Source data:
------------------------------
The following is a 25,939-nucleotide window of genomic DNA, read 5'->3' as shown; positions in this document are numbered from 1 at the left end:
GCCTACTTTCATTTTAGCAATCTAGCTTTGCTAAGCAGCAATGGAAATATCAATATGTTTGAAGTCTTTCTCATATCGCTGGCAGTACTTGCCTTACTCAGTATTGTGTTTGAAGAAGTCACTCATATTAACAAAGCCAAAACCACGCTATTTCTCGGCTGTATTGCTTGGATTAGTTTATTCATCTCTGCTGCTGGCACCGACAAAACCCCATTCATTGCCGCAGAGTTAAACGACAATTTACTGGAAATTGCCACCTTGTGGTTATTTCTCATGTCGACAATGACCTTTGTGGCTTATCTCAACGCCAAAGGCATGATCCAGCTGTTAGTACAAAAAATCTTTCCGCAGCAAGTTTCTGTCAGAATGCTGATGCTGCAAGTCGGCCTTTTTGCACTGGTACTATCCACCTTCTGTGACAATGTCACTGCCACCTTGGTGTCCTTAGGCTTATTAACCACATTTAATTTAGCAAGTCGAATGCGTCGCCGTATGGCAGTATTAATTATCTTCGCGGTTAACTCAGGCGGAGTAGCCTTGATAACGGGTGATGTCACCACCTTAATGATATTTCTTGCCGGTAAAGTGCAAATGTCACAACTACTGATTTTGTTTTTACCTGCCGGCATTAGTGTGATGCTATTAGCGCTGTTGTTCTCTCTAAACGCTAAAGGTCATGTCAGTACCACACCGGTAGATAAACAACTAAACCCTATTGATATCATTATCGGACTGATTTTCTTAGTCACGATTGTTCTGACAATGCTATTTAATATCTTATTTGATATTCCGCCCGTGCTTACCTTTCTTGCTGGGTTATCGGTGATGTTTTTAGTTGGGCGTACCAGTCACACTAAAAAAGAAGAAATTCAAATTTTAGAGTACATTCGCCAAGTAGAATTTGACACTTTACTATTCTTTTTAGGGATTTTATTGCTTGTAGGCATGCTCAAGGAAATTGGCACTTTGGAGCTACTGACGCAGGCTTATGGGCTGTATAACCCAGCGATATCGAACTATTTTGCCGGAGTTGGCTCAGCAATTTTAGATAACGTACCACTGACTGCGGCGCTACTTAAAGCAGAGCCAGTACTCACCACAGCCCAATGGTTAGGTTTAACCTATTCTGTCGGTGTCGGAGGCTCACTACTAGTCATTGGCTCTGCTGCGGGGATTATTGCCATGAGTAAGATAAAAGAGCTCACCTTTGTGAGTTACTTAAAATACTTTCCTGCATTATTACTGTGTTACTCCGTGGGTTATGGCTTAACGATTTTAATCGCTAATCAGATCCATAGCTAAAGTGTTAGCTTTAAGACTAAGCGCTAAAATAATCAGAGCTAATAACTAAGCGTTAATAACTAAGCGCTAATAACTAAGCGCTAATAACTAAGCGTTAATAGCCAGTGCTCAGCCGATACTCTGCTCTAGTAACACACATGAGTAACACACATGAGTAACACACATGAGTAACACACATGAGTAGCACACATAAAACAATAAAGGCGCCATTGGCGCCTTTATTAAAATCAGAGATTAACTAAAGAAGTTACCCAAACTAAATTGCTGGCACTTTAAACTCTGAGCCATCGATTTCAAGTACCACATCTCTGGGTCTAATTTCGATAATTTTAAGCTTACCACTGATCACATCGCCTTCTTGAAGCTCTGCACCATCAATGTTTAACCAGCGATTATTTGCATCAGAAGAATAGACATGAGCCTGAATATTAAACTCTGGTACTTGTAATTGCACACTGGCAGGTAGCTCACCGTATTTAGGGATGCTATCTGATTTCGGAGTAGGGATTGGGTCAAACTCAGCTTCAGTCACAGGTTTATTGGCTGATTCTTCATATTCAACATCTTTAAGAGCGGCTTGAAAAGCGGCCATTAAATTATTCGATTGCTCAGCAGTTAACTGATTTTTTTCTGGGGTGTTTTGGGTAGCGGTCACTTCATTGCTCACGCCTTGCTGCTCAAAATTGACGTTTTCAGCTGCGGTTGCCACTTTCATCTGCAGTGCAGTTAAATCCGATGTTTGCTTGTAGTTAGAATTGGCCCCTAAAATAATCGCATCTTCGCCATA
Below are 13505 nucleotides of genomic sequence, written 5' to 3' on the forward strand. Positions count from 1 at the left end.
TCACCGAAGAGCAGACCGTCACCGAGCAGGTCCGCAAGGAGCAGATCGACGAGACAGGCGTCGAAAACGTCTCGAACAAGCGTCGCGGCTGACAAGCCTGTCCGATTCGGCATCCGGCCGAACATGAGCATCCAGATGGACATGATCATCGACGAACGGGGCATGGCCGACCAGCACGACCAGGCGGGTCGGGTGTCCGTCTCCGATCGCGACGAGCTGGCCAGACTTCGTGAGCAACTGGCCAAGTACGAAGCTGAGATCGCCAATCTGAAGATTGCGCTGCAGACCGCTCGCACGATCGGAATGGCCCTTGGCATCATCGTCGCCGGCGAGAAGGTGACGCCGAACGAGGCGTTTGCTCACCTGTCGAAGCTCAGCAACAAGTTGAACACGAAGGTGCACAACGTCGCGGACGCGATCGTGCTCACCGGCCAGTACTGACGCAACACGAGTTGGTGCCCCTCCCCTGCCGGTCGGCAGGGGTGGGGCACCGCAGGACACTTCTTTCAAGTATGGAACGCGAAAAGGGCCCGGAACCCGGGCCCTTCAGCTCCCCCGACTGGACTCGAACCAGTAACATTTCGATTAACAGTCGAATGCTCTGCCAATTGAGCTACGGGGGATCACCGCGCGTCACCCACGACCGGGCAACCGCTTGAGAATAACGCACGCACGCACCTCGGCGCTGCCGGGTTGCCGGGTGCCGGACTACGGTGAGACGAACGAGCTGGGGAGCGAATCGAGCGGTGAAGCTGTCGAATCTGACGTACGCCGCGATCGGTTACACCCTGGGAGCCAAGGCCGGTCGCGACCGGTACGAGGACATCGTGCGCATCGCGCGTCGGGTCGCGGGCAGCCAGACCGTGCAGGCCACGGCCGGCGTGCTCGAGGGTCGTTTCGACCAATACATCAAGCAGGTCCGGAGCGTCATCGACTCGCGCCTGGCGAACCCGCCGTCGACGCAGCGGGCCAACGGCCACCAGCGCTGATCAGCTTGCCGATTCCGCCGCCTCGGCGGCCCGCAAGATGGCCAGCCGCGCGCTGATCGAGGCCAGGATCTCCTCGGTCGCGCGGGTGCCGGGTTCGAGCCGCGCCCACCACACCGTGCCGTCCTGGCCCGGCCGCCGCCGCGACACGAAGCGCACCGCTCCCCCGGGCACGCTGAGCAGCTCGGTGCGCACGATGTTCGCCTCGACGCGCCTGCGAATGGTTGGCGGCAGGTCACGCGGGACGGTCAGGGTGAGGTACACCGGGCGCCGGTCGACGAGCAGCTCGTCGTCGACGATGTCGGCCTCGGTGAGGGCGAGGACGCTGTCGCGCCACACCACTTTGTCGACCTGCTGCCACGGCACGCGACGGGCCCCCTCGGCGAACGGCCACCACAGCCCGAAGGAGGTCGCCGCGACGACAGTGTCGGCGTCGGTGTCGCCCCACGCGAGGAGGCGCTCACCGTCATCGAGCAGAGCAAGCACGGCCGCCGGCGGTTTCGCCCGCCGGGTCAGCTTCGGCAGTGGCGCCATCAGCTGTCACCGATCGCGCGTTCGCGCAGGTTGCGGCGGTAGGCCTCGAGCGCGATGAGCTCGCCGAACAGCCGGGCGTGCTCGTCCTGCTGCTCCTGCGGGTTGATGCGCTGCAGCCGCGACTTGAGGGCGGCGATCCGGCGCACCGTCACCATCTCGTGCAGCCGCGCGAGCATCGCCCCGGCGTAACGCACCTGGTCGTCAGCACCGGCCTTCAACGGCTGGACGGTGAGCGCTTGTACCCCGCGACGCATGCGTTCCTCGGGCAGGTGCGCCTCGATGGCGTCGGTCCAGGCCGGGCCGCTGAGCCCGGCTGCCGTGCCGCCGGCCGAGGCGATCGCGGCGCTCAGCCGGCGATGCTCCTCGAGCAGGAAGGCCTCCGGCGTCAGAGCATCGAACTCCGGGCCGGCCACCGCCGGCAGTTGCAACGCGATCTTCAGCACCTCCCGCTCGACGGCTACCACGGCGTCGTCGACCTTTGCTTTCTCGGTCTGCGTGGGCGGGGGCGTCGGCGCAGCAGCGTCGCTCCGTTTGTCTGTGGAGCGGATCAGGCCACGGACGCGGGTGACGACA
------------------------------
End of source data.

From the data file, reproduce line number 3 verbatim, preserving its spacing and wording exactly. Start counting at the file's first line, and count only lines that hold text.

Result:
Below are 13505 nucleotides of genomic sequence, written 5' to 3' on the forward strand. Positions count from 1 at the left end.